As a fan of film, I love exploring behind the scenes. Reading about the production process, the special effects and the stories of what could have been.
Disney’s The Emperor’s New Groove (2000)
Disney’s animated feature film release in 2000 was The Emperors New Groove. The film opened to good reviews but was not considered new or groundbreaking. Considering the film had a troubled production lasting six years, maybe Disney considered themselves lucky.
Development started back in 1994 when the project was originally entitled Kingdom of the Sun. The story was to be another take on the classic Mark Twain story The Prince And The Pauper and was to be considerably different from the final released film known as The Emperors New Groove.
Set in ancient Incan times, the selfish emperor voiced by David Spade, swapped places with a peasant boy who was his spitting image just for fun. The peasant boy was voiced by Owen Wilson.
Meanwhile, the evil witch Yzma, voiced by Eartha Kitt, has plans to capture the sun and set the land into darkness believing this will give her eternal youth. She believed the sun gives you wrinkles, so she wants it gone.
But when Yzma discovers that the emperor has switched places with a peasant boy, she transforms the emperor into a llama and threatens to reveal his true identity unless he obeys her. The emperor learns futility in his new llama form and even falls in love with a young llama herder girl. Together this strange young couple set out to stop the witches evil plans.
The team behind this film were the same talented people from the smash hit The Lion King. When the first test screenings took place, Disney executives were disappointed that it was too similar to other Prince And The Pauper stories and asked for it to be changed. Disney hired another director to help, this is not uncommon with animation.
Unfortunately, the two directors clashed in styles and it showed at the next test screening where once again the Disney executives were not happy with the latest version of the film. Disney needed it to be finished by the summer of 2000 to meet with merchandising tie-ins with McDonald’s, Coca-Cola etc.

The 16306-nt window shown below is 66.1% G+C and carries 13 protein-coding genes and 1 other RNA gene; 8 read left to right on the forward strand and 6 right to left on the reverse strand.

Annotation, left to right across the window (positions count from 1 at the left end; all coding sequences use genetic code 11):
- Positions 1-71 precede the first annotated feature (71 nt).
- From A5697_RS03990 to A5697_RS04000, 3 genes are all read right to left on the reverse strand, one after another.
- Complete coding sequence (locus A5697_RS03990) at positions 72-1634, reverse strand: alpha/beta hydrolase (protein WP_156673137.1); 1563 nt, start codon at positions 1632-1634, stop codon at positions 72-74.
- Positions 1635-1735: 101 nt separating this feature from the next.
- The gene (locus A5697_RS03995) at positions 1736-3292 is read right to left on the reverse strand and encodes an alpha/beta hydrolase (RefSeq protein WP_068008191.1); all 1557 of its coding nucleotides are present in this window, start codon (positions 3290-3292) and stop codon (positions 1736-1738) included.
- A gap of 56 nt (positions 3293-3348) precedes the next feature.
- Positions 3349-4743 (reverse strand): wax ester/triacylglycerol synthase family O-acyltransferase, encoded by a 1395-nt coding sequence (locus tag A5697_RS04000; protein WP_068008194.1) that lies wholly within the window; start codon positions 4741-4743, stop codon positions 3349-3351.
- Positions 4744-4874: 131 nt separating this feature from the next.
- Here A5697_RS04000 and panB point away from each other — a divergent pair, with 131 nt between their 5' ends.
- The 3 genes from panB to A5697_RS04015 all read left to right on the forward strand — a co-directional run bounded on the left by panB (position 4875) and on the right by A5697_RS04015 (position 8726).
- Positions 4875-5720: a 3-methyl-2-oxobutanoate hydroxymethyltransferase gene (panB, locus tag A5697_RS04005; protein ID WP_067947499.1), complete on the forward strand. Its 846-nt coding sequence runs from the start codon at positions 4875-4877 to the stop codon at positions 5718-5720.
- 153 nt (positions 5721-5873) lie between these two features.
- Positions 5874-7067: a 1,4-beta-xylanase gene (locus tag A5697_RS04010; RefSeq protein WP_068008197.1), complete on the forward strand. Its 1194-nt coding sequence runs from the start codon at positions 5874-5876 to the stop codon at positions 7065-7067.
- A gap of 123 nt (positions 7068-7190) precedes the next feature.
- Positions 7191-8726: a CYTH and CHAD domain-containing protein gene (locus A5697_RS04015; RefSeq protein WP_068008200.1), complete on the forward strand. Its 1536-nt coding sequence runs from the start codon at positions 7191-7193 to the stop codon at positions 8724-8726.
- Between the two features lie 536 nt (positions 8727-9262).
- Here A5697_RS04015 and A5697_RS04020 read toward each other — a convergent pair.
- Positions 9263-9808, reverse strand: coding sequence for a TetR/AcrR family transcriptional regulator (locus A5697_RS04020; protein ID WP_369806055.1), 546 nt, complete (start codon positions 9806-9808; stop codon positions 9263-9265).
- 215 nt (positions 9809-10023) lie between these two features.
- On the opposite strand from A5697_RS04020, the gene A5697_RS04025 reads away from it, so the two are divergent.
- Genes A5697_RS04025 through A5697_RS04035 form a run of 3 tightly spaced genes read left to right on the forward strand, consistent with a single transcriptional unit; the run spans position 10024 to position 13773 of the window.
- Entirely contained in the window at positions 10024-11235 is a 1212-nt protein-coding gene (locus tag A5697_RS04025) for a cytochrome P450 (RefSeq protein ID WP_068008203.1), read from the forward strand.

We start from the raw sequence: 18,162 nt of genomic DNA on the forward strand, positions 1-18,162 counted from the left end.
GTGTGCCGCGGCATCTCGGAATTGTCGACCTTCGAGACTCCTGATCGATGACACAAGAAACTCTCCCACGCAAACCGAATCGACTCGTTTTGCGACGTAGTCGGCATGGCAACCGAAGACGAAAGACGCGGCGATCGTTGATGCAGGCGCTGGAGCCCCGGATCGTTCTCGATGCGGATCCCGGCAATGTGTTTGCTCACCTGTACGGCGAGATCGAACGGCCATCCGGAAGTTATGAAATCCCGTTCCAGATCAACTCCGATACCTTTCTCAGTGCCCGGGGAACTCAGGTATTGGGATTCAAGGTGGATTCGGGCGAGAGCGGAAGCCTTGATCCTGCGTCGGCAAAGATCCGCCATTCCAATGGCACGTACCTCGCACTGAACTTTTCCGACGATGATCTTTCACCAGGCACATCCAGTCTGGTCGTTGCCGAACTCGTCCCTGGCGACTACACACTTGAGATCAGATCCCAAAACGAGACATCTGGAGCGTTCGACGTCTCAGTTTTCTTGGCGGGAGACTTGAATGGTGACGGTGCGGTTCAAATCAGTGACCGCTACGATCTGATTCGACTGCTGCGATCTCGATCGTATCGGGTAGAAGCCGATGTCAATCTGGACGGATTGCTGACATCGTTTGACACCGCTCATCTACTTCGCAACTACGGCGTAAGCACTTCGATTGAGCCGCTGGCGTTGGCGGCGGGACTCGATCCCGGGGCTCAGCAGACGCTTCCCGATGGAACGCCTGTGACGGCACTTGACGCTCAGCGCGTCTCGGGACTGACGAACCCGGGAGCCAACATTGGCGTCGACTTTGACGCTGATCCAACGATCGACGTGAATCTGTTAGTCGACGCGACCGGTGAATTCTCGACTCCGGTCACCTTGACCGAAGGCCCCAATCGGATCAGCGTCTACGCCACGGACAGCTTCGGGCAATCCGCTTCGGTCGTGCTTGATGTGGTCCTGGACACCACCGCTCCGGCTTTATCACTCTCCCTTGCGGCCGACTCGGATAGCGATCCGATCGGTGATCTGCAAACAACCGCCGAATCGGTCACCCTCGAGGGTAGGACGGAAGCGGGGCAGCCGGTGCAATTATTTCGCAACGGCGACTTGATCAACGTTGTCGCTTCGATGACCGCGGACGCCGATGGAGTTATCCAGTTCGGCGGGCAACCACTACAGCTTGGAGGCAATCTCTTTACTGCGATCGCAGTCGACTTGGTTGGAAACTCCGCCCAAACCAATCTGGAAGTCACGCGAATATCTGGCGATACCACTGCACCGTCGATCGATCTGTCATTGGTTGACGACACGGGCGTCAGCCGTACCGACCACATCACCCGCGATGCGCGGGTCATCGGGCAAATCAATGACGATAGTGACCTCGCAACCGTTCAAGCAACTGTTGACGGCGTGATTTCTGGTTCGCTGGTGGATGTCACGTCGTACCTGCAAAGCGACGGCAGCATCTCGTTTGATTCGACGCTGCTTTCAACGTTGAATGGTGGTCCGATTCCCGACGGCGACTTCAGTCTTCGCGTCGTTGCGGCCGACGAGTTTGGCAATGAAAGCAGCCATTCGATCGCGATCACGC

At the beginning of 1999, The Lion King director asked for an extension of six months to a year to successfully complete the film as he saw it. Disney denied the request and so he left the project.
The remaining director retooled the entire film into what became The Emperors New Groove. Gone was Owen Wilson’s peasant boy, the witch trying to steal the sun and also another major contribution from the musician Sting.
At the start of the project, based on the success of The Lion King with Elton John, they asked Sting if he could write and perform several songs for the film. He agreed as long as his wife could film the process to create a documentary to which Disney agreed.
Sting also became a victim of the troubled production as the songs he had written and performed were so tightly linked to events of the original plot that they were useless for the revised version. They asked Sting if he would record another new song which he agreed to do reluctantly as he was currently hard at work on a new album.
All of these events were captured by Sting’s wife, Trudie Styler, on camera. She edited the footage together into a documentary entitled The Sweatbox. This is the name given to the original room at Disney which had no windows or air conditioning, where the animators revealed their work to management and executives for the first time.
The ninety-minute documentary shows you all I have mentioned and more. You can witness the film come to pieces with Disney executives picking the film apart. Also, the moment when Sting is contacted by phone and told all his work to date has now been rendered useless.
Unfortunately, Disney won’t let you see this documentary as it portrays them in a bad light, even though an approved cut was shown at the Toronto Film Festival in 2002.
Luckily for us, people upload a workprint (a rough cut) version onto the internet every once in a while. I managed to watch it a few weeks ago and it was an interesting and insightful look into the inner workings at Disney.
Here is a working link at the time of writing. (Updated October 2016)